CEO Ted Farnsworth and Benson said measures have been taken to avoid future accounting issues, including implementation of software upgrades to provide “real-time” information for managing and accounting for subscriptions, including subscriptions that are terminated or suspended.

“Members of the company’s management have discussed the matters with Rosenberg Rich Baker Berman, P.A., [HMNY’s] accounting firm,” Benson wrote in the filing.

 

 

MoviePass Restores $9.95 Daily Screening Plan

With senior management exiting and its parent’s stock de-listed, fiscally challenged MoviePass is bringing back the infamous daily theatrical access plan for $9.95 monthly that helped generate millions of subscribers — and generate hundreds of millions of dollars in losses.

Of course there’s a catch. Subscribers who pay upfront for a year get the same $9.95 rate MoviePass allows users to one theatrical screening daily. The rate increases to $14.95 on a month-to-month basis. MoviePass also offers a $19.95 plan with fewer screening limitations.

“We are — and have been — listening to our subscribers every day, and we understand that an uncapped subscription plan at the $9.95 price point is the most appealing option to our subscribers,” Ted Farnsworth, CEO of parent Helios and Matheson Analytics, said in a statement.“While we’ve had to modify our service a number of times in order to continue delivering a movie-going experience to our subscribers, with this new offering we are doing everything we can to bring people a version of the service that originally won their hearts.”

Whether the service can sustain the old pricing remains to be seen. MoviePass pays exhibitors face value for every screening subscribers attend. Without breaks on ticket fees or some sort of revenue sharing, MoviePass loses money when subs regularly go to the movies.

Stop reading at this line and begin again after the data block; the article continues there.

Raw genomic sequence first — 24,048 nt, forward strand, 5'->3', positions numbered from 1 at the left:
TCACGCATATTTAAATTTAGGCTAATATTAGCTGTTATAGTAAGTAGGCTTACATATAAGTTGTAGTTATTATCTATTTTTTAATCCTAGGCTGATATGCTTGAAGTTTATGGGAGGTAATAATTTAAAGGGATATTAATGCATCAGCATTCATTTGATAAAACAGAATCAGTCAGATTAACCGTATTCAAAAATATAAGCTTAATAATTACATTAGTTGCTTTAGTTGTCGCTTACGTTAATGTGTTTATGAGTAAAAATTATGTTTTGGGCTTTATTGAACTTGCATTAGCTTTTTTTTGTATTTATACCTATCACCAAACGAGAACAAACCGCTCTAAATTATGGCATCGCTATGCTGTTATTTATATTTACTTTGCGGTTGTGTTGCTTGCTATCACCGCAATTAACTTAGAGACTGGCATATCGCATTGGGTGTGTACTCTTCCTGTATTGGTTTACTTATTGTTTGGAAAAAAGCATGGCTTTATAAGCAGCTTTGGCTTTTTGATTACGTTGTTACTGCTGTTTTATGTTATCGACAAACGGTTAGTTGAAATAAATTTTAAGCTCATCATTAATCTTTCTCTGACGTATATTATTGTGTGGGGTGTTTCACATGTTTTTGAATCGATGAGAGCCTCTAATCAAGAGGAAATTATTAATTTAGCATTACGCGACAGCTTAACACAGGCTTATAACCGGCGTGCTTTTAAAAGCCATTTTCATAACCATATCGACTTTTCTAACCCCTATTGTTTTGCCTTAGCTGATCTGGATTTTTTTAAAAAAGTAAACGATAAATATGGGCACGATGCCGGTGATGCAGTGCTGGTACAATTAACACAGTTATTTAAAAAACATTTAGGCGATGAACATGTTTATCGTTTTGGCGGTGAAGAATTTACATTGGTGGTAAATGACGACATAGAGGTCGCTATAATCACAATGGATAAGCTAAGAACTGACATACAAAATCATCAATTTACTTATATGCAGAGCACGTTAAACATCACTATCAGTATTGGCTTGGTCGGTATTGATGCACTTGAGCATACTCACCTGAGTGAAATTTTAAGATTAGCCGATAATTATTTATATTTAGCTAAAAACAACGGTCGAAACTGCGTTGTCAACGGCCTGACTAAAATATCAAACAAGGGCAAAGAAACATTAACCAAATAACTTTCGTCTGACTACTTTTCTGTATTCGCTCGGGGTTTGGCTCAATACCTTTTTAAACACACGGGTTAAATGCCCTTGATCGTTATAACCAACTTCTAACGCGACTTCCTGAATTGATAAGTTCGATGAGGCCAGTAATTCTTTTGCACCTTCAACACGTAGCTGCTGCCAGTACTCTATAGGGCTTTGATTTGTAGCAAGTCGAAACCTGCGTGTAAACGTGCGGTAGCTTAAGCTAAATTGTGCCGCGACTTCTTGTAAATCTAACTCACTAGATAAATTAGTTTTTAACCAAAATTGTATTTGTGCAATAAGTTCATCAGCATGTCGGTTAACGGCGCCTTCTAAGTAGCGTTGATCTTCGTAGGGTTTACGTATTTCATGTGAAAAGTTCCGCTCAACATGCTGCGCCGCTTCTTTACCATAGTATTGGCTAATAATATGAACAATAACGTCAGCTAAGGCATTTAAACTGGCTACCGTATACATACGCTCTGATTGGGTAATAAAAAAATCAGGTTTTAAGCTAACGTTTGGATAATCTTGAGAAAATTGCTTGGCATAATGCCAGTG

Khalid Itum Departs MoviePass; CTO and Human Resources Executives Transition to Consultants

MoviePass March 13 disclosed that Khalid Itum, hired last December to oversee daily operations at the fiscally-challenged movie theater subscription service, is leaving the company.

Khalid Itum

“Itum will be leaving MoviePass to pursue his entrepreneurial and travel pursuits,” a spokesperson told Business Insider in a statement.

The departure comes as chief technology officer Joey Adarkway and Jake Peterson, head of human resources, transition from fulltime employees to consultants.

The personnel moves come the day after corporate parent Helios and Matheson Analytics disclosed, in a regulatory filing, that MoviePass lost nearly $10 million more ($146.6 million) in the most-recent fiscal filing than was originally disclosed.

Meanwhile, HMNY appears to be successfully churning out content through its MoviePass Films unit headed by co-founders Randall Emmett and George Furla. The company’s content include dramas with Bruce Willis (10 Minutes Gone) — the first of three titles with the actor, and Al Pacino and Meadow Williams in current production, Axis Sally.